A Sermon for Pentecost

You may listen to this sermon at https://www.facebook.com/mark.ham.520/videos/1645633185585724/?sorting_setting=CHRONOLOGICAL

Can you imagine what it must have felt like for the disciples that day in Jerusalem?
I would guess that they would have been anxious and frightened and unsure about their futures and were waiting to see what would happen to them next? They had been through much, they had journeyed with Jesus through his earthly ministry and had witnessed his crucifixion and resurrection, and then on that day they were greeted with a sound like the rushing of violent wind. Divided tongues and all of them filled with the Holy Spirit. A sense of bewilderment and confusion perhaps was with them while others sneered that they were drunk and “…filled with new wine.”
But change happened that day; this transformation of people, of God’s people, was prophesied by Joel in the Old Testament, and the events on that day in Jerusalem were to spread across the world. Understandably, the Disciples had been fearful, and they needed the power to act and the authority to speak in the name of Jesus. And the Spirit changed them all and empowered them to do so; Peter was transformed from a sometimes frightened and fearful person, possibly with a very restricted world view, into a bold church leader. Jesus breathed on the disciples and they like Peter became his messengers of right-relatedness with God. Although they may have felt not up to the task, they became galvanised and strengthened, and as the reading from the Acts of the Apostles reminds us “…the Spirit gave them ability.”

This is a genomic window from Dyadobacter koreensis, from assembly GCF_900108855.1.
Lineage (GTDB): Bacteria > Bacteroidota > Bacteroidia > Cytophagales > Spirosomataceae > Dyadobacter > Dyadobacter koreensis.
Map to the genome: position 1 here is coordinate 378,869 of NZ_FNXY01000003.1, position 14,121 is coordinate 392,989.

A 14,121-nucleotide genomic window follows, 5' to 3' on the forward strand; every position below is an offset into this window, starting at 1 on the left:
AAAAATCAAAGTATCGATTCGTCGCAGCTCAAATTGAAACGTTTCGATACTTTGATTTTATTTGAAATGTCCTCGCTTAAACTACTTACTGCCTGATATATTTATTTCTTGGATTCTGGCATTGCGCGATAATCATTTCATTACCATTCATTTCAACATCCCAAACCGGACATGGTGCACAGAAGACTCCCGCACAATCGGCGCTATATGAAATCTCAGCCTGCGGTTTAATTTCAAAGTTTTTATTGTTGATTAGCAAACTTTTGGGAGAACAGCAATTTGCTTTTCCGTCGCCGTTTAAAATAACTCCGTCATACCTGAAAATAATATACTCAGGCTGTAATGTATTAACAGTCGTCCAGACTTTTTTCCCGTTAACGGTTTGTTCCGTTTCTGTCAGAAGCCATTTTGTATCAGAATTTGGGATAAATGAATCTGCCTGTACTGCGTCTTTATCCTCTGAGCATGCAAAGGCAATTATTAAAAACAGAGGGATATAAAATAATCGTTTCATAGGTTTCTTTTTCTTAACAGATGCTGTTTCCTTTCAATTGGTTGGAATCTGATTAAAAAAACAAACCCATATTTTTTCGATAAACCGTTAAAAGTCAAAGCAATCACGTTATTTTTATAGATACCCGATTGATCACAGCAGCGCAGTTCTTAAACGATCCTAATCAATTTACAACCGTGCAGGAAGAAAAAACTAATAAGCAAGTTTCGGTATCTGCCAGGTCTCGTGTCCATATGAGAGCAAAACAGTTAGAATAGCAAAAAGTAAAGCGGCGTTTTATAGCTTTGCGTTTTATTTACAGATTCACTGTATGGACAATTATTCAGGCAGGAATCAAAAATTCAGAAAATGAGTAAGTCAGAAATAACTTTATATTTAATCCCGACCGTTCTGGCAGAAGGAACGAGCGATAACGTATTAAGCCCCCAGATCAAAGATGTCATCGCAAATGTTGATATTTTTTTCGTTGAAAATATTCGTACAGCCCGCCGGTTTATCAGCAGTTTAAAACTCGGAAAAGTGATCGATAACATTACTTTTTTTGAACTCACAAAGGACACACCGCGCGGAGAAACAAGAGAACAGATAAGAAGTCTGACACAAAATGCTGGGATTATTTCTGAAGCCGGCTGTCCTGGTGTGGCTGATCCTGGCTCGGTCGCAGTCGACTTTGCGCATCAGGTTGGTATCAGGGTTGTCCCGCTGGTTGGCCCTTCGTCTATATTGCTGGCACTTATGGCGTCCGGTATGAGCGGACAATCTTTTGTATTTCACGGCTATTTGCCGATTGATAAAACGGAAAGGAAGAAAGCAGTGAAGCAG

I once heard a Bishop describe the Holy Spirit as “our spiritual sat-nav.” When we think about it, sat-navs do give us direction and keep us on course when we go on journeys, and the Holy Spirit too functions as our divine guide in our lives; it helps to keep us on track so that we can be true to God and ourselves. It deepens our faith, strengthens our
commitment to discipleship and helps us to discern our unique role in
God’s Kingdom. In the Spirit we find the enduring source of life too.
The noun ‘pneuma’ is Greek for Spirit or breath, and as the Disciples
received the breath of Christ at Pentecost, we do too as disciples of
Jesus today and we celebrate and give thanks to God for this wonderful
gift.
Our churches are direct consequences of the work of the Holy Spirit, and
across our planet, there are countless churches called into being by the
Spirit’s transforming power. Churches are places of witness, prayer,
worship, compassion and outward expressions of community too, and
they show glimmers of the Kingdom of God. The Spirit enables, helps
and works in us and it brings us together breathing new life into us, and
it offers comfort in times of need too. Aslan, the lion in C.S. Lewis’ “The
Chronicles of Narnia” breathes upon the children of Narnia whenever
they need the strength for the tasks given to them. And today, we need
to be renewed by the power of the Holy Spirit too and for Jesus to breath
on us, and our hearts are open to receive him afresh. Our world today
overtaken by Covid-19, our country not quite knowing where to step